Just like me

“Remember she may share very similar traits with you, but she is not you.”

Told by a friend, these words moved me unexpectedly physically as it did emotionally. I felt the muscles in my shoulders stiffen immediately and defensively, my throat narrow as I tried to swallow the emotions that were arising within me. It was denial at first, then guilt. My vision blurred as my eyes felt damp. I allowed myself to take a deep conscious breath. I nodded and lowered my face. I felt ashamed.

Struggling to process these feelings alongside an assault of images like a flashback scene in a movie. How did she know? Why did she say that? What does this mean? What can I do differently? What have I done? I am so sorry. I feel awful. I feel sad. I feel like I’ve failed. I should change. I want to change. I want to be more aware. I need to be. I need to keep myself in check. I will start today. I am sorry, I did not realise. How could I not have realised?

It felt like exhausting hours passing in mere minutes. I was relieved to be interrupted hearing her reassuring words “It’s ok. She’s fine. And you will be too.” She smiled and I absorbed the kindness in her eyes. I welcomed another deep breath.

I could hear voices entering my head again. The chatter of self-disappointment, berating commentary. I straightened my slumped posture and energetically pushed the negativity aside. I opened my eyes with a new resolve, strengthened by trust. Encouraged by my friend’s courage to be honest with me. My dear friend was a messenger, a reminder that struck me hard.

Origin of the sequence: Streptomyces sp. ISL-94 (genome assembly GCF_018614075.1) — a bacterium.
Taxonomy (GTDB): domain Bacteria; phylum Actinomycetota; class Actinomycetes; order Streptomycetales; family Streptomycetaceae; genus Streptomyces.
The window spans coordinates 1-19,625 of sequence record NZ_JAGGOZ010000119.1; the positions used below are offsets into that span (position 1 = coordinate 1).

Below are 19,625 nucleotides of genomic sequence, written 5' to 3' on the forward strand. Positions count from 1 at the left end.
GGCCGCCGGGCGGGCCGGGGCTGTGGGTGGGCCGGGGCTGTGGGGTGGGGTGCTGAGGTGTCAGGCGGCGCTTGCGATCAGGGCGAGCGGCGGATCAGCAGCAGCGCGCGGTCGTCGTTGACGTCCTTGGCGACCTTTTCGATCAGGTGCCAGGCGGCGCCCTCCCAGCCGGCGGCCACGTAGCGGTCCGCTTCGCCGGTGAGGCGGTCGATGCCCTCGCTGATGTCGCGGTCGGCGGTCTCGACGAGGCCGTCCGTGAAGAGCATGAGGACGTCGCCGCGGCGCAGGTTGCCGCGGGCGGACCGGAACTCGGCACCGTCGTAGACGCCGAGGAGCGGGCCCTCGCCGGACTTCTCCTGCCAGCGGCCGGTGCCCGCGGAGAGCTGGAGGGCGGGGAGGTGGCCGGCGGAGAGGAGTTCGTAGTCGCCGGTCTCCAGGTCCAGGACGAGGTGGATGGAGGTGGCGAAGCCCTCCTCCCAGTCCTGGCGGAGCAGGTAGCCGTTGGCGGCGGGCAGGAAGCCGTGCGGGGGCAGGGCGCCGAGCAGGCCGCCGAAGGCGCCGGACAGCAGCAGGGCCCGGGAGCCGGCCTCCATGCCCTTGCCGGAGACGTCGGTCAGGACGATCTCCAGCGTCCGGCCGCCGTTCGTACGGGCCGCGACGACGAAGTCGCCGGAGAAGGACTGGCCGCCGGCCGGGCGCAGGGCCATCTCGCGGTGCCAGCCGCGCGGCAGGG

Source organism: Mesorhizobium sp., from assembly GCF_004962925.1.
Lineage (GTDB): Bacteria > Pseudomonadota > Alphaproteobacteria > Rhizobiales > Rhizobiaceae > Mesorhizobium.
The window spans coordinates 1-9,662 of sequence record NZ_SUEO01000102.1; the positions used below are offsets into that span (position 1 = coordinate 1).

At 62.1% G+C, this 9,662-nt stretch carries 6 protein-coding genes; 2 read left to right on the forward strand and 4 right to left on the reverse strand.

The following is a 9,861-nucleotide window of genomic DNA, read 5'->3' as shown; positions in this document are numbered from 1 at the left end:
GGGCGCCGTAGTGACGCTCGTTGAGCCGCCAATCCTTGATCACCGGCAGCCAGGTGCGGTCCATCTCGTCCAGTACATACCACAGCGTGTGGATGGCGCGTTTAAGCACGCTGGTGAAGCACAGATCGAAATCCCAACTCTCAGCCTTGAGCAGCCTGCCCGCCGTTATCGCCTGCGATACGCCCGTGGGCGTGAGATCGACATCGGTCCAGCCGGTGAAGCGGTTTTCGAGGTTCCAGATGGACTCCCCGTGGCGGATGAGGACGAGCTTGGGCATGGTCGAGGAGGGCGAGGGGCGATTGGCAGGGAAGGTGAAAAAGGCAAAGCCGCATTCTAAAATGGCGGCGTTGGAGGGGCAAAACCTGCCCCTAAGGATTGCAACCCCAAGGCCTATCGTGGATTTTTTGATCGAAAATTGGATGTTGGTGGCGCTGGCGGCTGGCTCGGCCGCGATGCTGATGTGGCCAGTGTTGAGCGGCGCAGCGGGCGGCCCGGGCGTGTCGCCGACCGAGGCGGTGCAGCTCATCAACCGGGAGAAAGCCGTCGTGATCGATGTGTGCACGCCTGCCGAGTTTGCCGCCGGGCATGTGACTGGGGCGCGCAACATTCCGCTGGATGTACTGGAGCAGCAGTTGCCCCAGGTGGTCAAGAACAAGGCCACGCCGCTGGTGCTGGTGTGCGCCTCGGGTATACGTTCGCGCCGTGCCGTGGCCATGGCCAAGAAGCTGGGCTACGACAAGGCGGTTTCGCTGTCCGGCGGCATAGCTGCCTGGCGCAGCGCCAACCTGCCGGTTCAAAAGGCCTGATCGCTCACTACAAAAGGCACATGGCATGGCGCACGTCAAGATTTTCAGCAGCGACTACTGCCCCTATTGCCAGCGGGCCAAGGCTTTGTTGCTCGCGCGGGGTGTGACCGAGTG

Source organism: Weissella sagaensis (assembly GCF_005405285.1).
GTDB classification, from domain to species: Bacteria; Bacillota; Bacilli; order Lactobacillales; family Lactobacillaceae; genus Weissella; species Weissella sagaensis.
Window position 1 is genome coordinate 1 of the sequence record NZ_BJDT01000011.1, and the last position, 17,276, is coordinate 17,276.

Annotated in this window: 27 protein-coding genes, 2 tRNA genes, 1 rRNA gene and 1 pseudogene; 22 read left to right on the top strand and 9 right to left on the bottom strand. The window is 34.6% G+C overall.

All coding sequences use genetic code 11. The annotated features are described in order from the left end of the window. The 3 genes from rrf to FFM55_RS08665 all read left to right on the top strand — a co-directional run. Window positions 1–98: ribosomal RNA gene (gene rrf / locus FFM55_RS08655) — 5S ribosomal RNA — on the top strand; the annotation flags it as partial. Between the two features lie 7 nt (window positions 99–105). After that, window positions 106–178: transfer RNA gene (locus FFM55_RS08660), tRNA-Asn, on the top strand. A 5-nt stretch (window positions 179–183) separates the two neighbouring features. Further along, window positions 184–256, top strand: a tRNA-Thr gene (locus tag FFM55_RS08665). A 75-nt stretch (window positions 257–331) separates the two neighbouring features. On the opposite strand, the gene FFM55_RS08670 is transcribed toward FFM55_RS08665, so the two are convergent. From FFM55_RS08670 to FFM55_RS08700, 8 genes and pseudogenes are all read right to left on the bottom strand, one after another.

This aspect of my relationship with my daughter continues to be one of my constant challenges. I instinctively make assumptions about my child’s actions, reactions, motivations and intentions. I assume she knows certain things. I do not always take the time to labour my explanations. Perhaps, I even speak to her the least. I dare not calculate. I cut her off when she starts her sentences or wants to explain how she feels with a dismissive comment that implies “I know.” I expect a lot from her. As I do of myself.

I drive her hard without always compensating with softness. I get annoyed when she displays certain traits, because it reminds me of the parts of me I struggle to accept.

While she bears the curse of being most like me, my inspiration is to set her free.

One thought on “Just like me

  1. careeragogo says:

    Gosh, this post hits hard. Great food for thought. Thank you for posting this Ms HoneyJoy! My daughter is so much like me its scary. You’re point about getting annoyed with certain traits because you see them in yourself – that was like putting a mirror up to me.

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